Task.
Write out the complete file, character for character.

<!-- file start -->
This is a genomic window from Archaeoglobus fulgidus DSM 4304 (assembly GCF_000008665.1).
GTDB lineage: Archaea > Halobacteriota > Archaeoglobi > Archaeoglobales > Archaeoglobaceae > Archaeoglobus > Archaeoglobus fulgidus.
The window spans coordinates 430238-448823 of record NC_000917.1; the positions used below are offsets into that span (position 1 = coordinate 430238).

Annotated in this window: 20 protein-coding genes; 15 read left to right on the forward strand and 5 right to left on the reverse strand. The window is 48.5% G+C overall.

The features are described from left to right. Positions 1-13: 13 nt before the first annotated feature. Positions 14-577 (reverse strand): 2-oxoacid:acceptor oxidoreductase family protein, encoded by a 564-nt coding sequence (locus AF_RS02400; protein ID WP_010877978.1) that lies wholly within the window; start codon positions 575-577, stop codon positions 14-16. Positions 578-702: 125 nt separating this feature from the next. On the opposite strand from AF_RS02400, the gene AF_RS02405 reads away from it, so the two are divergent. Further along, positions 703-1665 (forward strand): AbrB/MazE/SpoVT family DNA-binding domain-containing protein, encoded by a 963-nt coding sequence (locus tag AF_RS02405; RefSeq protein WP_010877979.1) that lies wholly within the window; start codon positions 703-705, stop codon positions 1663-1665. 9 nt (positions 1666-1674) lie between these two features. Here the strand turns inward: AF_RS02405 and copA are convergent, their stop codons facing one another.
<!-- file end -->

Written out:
This is a genomic window from Archaeoglobus fulgidus DSM 4304 (assembly GCF_000008665.1).
GTDB lineage: Archaea > Halobacteriota > Archaeoglobi > Archaeoglobales > Archaeoglobaceae > Archaeoglobus > Archaeoglobus fulgidus.
The window spans coordinates 430238-448823 of record NC_000917.1; the positions used below are offsets into that span (position 1 = coordinate 430238).

Annotated in this window: 20 protein-coding genes; 15 read left to right on the forward strand and 5 right to left on the reverse strand. The window is 48.5% G+C overall.

The features are described from left to right. Positions 1-13: 13 nt before the first annotated feature. Positions 14-577 (reverse strand): 2-oxoacid:acceptor oxidoreductase family protein, encoded by a 564-nt coding sequence (locus AF_RS02400; protein ID WP_010877978.1) that lies wholly within the window; start codon positions 575-577, stop codon positions 14-16. Positions 578-702: 125 nt separating this feature from the next. On the opposite strand from AF_RS02400, the gene AF_RS02405 reads away from it, so the two are divergent. Further along, positions 703-1665 (forward strand): AbrB/MazE/SpoVT family DNA-binding domain-containing protein, encoded by a 963-nt coding sequence (locus tag AF_RS02405; RefSeq protein WP_010877979.1) that lies wholly within the window; start codon positions 703-705, stop codon positions 1663-1665. 9 nt (positions 1666-1674) lie between these two features. Here the strand turns inward: AF_RS02405 and copA are convergent, their stop codons facing one another.